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Monday, 27 September 1999
Page: 8976

Senator CHRIS EVANS (9:20 PM) —I have a couple of remarks to make because this issue of coalescence is important. I was glad to see Senator Allison raise it in her speech on the second reading, and Senator Brown is pursuing the interests of Tasmanian aged care interests tonight. That is welcome because this is an issue that we have been pressing the government on since January. The Treasurer received the report on coalescence from the Productivity Commission in January and did not release it until March, after a lot of pressure from industry, the opposition and others to have it publicly released.

We were promised there would be a consultation period in the May-June period, with a decision being announced shortly afterwards. We are now getting various stories about the next month or two. I hear that the last story the providers got was that it would be by the end of the calendar year but the story varies from day to day. The government admitted there was a problem with the policy and sent it off for independent review by the Productivity Commission, which is not usually a friend of those concerned with a caring, sharing society. However, the commission produced a report which was highly critical of the government's coalescence policy and pointed out the inequities in the policy, particularly for states—as Senator Brown quite rightly says—like Tasmania and Victoria.

The industry is extremely frustrated that the minister is unable to deal with the Productivity Commission report and give a proper government response to it. It is scandalous that there is no direction coming from the government. Senator Brown, like the industry, makes the point that people need to be able to plan on the basis of the conditions that will be applying in their industry. The industry is in a state of great uncertainty because of the failure to get clear direction of what the government intends to do.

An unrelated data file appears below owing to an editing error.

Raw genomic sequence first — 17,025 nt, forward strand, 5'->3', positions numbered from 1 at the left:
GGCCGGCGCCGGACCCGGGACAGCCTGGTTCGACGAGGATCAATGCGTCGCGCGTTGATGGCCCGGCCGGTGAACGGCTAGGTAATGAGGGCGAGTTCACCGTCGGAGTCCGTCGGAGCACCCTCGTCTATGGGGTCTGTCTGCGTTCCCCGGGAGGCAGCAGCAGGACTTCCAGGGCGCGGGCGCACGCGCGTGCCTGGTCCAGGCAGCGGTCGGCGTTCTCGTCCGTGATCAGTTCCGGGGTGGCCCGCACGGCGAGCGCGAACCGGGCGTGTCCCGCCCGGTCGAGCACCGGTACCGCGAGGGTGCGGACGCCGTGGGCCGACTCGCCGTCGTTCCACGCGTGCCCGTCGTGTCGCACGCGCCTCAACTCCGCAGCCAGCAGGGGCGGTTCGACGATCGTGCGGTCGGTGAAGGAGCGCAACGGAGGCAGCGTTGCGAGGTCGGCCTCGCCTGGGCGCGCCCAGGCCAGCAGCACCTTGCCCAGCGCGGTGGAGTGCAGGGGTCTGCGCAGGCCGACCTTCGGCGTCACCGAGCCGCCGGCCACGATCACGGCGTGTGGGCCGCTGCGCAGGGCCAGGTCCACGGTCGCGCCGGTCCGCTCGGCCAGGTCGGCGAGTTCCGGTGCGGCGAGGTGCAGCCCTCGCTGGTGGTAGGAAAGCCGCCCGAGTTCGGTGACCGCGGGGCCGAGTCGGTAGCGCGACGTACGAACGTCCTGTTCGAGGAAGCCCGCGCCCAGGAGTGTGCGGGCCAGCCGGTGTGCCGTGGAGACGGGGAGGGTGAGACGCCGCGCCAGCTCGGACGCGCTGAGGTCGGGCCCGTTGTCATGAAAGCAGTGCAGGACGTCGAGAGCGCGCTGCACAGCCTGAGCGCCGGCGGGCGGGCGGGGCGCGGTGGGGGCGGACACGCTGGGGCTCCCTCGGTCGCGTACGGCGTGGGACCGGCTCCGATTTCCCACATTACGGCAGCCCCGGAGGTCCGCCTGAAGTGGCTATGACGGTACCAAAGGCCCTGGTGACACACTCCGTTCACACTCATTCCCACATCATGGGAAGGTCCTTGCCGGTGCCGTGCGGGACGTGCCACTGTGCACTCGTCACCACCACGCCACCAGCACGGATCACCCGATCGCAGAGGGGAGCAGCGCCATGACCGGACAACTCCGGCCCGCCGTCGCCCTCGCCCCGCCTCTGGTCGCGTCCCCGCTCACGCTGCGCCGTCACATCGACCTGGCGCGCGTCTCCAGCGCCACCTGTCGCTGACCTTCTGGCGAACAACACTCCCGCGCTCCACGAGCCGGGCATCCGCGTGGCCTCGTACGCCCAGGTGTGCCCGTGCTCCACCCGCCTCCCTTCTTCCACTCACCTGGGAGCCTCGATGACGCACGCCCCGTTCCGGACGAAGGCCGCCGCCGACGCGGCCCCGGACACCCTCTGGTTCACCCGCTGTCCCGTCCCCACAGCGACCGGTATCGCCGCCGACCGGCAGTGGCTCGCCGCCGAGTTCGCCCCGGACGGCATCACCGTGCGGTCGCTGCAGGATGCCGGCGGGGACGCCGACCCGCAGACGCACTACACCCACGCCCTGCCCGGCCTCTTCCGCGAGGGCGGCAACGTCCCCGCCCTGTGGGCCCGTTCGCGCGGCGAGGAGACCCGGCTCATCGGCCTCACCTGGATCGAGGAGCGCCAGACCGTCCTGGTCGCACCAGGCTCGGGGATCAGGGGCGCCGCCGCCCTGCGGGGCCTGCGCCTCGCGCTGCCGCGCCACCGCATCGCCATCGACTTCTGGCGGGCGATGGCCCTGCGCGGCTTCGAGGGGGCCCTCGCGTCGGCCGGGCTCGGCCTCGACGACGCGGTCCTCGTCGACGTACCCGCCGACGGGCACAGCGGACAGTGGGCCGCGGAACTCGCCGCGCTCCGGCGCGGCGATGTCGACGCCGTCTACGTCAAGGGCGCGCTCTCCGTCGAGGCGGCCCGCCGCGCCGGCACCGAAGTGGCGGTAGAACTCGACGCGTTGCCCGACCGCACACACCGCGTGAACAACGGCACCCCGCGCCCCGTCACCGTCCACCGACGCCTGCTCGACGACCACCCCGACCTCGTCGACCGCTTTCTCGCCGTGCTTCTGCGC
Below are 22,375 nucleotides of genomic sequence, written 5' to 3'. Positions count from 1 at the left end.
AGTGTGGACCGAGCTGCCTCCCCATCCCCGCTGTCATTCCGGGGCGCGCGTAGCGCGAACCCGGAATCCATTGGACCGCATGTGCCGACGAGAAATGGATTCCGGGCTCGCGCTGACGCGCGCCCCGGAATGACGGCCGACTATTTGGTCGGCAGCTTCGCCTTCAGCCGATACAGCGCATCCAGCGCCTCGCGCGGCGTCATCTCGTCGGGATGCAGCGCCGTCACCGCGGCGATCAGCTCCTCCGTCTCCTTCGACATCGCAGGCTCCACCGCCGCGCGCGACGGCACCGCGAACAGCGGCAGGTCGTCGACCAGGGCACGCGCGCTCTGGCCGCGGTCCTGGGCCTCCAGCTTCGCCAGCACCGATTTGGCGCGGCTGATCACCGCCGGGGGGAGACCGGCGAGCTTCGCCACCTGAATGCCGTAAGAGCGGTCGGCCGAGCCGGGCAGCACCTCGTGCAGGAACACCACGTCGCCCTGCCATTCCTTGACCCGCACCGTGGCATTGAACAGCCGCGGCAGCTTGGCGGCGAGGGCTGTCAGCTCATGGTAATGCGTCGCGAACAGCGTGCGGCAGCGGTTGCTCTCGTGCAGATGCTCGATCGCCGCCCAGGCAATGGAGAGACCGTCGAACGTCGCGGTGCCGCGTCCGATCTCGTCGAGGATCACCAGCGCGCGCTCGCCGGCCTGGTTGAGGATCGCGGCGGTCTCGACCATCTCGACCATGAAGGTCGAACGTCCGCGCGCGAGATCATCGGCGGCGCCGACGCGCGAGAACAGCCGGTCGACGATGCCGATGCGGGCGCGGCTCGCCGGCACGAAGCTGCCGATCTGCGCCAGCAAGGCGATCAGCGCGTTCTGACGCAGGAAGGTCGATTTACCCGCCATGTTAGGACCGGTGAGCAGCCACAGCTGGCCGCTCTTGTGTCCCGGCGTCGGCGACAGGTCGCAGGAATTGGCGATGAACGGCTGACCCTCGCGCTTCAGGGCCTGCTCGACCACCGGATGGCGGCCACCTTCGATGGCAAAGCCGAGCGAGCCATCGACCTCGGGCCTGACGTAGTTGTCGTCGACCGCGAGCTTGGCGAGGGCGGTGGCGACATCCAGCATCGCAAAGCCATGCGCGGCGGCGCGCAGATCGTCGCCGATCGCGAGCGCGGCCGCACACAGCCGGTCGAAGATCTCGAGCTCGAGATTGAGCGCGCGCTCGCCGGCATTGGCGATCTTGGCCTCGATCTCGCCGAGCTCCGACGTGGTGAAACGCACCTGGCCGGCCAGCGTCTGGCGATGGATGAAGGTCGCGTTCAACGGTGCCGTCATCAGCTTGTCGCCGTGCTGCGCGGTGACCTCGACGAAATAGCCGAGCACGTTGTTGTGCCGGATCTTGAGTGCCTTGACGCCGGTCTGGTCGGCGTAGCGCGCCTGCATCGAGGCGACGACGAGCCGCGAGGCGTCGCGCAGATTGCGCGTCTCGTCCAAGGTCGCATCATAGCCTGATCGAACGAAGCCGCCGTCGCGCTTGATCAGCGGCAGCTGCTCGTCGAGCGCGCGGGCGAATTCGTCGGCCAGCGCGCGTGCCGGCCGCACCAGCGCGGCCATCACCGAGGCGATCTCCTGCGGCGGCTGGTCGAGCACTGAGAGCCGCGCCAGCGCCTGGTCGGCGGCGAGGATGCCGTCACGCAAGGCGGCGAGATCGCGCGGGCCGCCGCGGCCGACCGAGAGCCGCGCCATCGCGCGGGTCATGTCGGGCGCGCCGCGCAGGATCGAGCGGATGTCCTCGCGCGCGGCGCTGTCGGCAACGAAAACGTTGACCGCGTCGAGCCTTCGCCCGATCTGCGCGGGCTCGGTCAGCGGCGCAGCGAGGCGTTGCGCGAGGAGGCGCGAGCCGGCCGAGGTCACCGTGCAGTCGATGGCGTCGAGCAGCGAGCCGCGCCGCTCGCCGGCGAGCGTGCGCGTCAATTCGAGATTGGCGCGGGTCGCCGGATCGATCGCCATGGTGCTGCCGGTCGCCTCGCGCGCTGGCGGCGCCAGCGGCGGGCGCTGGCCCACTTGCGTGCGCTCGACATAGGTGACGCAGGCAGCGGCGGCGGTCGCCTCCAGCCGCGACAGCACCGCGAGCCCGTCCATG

The government said it would refer the issue to the Productivity Commission. It got an answer which said that the government's policy ought to be abandoned. For the last eight or nine months it sat on that report and failed to respond. It has consulted to the point where the industry does not want to be consulted anymore, because all they hear is talk. They want some direction. They want some positive policy response to the issues that have arisen. Providers and the community in Tasmania are rightly concerned to know what the answer is.

So I really do think the government owes the Senate, the aged care community and the aged care residents an answer on when it will know what the policy will be. Really, Minister, they ought to know what the policy will be. The minister has had long enough, and she cannot continue to ignore the need for some direction from the government. So I add my support to Senator Brown's and Senator Allison's comments that this is one of the key issues that are at stake in aged care at the moment.

I understand that the minister in the chamber may not be in a position to give those assurances tonight and that, in the end, the buck does not stop with him—he is the messenger on this occasion—but it is the most pressing issue and it is causing uncertainty. The government must respond and must address the issues raised by the Productivity Commission in a proper way and quickly. It is not good enough to say, `Oh well, we are still looking at it, we are still consulting.' I have not met anyone in the industry who wants to be consulted anymore; they want the problem fixed and they want an answer as to when it is going to be fixed.

The TEMPORARY CHAIRMAN (Senator Lightfoot) —Does Senator Evans wish to formally move his request—schedule 1, item 14?